*Sofia Enriquez at The Coachella Valley Art Scene, photo by Jorge Perezchica
Does the name, Sofia Enriquez, ring a bell? She had a duo art show here at the Coachella Valley Art Scene with Jenn Stern during the summer titled, “Swap.Some.Spit.” Sofia was the fabric artist who single-handedly painted the large mural across our entire gallery wall within 3 days. If you missed the show, her paintings are currently for sale in our online store.
As you can see from her work, Sofia is a bad ass chick and one of the most inspiring people to come through our doors this past year. She recently graduated from Otis in Los Angeles and moved back home to fulfill her dream of working as an artist.
If you are looking to try something different, with someone who is different, then take a Narrative Fabric class with Sofia Enriquez.
A Fabric Painting Class – Narrative Fabrics with Sofia Enriquez
We are happy to announce a new course at CVAC with Sofia Enriquez. Narrative Fabrics: A Fabric Painting Class, will explore composition and other art techniques with fabric as the medium; this makes for a unique class that blends the worlds of craft and art.
Instructor: Sofia Enriquez
Classes take place Thursdays, 6:00PM – 8:00 PM. Call for more details and to reserve your spot today 760-799-4364.
Cost: A suggested donation of $10
It’s recommended that you bring your own supplies such as fabric, brushes, paint, palettes, water containers, and a needle and thread. Some small fabric samples will be available but it’s suggested that you bring your own materials.
Cathedral City, Calif. —
The Illustrated World of Sofia Enriquez
Text and Photography by Jorge Perezchica
Artist/illustrator Sofia Enriquez (22) was born in Indio, California, and raised in the Coachella Valley. Sofia recently graduated from Otis Parsons in May 2014 and returned to the valley after struggling to find work in Los Angeles. Since then, her art career has taken a sharp turn for the better—displaying work at the Coachella Valley Art Scene and the Marks Art Center at the College of the Desert. But the journey has not been an easy one.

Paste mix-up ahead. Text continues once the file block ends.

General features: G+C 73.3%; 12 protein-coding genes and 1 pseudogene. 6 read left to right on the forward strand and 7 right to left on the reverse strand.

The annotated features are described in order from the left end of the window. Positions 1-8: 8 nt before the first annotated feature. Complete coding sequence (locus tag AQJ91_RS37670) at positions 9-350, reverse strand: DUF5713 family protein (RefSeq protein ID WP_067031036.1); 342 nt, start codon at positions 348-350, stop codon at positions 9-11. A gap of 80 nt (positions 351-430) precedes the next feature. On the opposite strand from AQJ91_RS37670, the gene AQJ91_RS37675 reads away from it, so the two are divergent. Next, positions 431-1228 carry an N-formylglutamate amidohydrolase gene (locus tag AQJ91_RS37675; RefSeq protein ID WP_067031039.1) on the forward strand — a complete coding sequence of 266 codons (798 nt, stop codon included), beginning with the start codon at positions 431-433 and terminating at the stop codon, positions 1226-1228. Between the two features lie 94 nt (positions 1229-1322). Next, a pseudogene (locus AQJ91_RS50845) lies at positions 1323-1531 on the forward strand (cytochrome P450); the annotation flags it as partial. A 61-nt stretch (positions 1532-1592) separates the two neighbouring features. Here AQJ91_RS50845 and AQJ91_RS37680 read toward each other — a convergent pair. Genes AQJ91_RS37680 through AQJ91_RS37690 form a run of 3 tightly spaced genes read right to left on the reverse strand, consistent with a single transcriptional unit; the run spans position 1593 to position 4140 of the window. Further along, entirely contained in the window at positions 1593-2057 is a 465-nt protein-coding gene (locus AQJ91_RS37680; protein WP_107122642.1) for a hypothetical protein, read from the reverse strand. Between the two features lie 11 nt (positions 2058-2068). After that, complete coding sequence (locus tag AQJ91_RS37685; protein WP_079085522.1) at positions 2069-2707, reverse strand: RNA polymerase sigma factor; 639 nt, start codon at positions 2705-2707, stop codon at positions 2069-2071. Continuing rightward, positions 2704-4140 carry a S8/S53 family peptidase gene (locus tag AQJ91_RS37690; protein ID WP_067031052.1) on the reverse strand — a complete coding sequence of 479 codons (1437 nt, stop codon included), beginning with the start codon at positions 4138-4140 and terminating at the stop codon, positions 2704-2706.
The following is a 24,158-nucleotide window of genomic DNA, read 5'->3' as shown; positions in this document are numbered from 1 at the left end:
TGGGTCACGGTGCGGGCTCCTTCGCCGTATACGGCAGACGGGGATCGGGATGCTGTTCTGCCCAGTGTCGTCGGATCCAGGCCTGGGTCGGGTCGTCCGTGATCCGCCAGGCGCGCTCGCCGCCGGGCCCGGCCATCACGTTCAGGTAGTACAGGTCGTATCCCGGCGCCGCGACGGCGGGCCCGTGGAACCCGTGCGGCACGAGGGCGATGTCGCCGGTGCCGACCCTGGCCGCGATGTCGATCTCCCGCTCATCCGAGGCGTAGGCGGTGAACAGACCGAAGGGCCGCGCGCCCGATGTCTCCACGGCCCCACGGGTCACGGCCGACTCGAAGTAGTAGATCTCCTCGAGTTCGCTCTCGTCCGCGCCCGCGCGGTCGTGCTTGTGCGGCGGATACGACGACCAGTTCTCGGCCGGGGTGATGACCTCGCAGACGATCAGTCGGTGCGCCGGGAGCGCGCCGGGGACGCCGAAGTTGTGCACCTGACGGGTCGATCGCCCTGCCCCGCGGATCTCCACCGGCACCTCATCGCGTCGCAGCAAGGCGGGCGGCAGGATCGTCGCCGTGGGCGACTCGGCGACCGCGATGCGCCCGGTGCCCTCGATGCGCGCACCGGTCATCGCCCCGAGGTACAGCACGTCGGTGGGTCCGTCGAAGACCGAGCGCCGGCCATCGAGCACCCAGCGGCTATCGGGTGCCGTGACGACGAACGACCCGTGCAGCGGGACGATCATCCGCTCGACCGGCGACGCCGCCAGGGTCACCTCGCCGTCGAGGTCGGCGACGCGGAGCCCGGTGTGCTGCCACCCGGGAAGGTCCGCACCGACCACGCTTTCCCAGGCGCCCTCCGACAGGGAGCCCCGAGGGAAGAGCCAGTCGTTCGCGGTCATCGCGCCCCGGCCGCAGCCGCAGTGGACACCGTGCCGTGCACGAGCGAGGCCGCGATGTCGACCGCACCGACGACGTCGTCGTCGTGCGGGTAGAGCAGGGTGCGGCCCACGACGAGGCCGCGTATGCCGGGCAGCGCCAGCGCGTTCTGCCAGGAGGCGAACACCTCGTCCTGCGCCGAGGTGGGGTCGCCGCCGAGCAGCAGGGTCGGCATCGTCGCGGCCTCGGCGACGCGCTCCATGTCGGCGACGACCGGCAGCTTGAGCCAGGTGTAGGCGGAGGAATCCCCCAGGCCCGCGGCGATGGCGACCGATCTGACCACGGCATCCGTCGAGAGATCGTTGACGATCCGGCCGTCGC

I was first drawn towards Sofia’s art when I attended the opening reception for a show titled “Swap. Some. Spit.” at the Coachella Valley Art Scene gallery this past summer. Sofia’s expressive mural covered 60 ft of the gallery space wall, which was illustrated in black and white paint—teeming with paisley motifs, tear drops, porcelain-doll faces, squiggly lines, a skull-faced cupid, peculiar words and numbers and more. It was as if a daydream had been painted onto the walls and I felt my mind swirling away and falling into this world— this curious narrative Sofia Enriquez had created. I sensed both feminine and masculine sensibilities intertwined in her work and grew even more curious the closer I scanned the wall from one end to the other.
About 2 months after the show, I sat down to chat with Sofia Enriquez in Cathedral City, where she tells me that in high school she did not excel in much except art—all the while, I found that hard to believe—because in person, Sofia leaves an indelible impression as someone smart, independent, beautiful and talented—and capable of so much more.
The Coachella Magazine Interview:
Has anything changed in the Coachella Valley since graduating from college and returning?
Sofia Enriquez: It’s exactly the same.
What do you feel is needed in the Coachella Valley?
SE: As far as art goes, I don’t feel there is enough art programs. Just because we’re a desert people think it’s empty—but it’s not.
The mural at the Coachella Valley Art Scene gallery—how many days did it take to paint?
SE: I spent three days working on the mural. Two walls. First day, I did the small wall. I spent 6 hours just thinking about it—I had no idea what I was going to do. I brought my favorite books: Communication Arts magazines, 19th Century Fashion book, Paisley Design book and Google searched images—I really like old photographs. I looked back at a lot of old stuff I already did. It just came out randomly.
Is there any hidden messages or meaning?
SE: There’s a lot of hidden shit in there.
I notice a lot of paisley design in your work—what about the paisley motif inspires you?
SE: It appeals to a lot of cultures: Indian, Mexican and American.
Do you know where the paisley motif originated?
SE: I read in a book that the shape originated when cavemen started tracing the shape of their hand on the wall…
Read the rest of her interview by CLICKING HERE